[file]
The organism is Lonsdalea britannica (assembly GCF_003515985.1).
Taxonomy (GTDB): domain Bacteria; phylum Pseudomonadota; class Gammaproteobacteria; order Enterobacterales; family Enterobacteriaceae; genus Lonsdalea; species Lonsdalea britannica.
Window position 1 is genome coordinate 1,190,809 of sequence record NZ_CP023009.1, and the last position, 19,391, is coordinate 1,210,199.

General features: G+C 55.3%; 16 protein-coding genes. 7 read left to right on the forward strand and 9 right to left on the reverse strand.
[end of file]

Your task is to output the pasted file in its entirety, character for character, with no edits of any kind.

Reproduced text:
The organism is Lonsdalea britannica (assembly GCF_003515985.1).
Taxonomy (GTDB): domain Bacteria; phylum Pseudomonadota; class Gammaproteobacteria; order Enterobacterales; family Enterobacteriaceae; genus Lonsdalea; species Lonsdalea britannica.
Window position 1 is genome coordinate 1,190,809 of sequence record NZ_CP023009.1, and the last position, 19,391, is coordinate 1,210,199.

General features: G+C 55.3%; 16 protein-coding genes. 7 read left to right on the forward strand and 9 right to left on the reverse strand.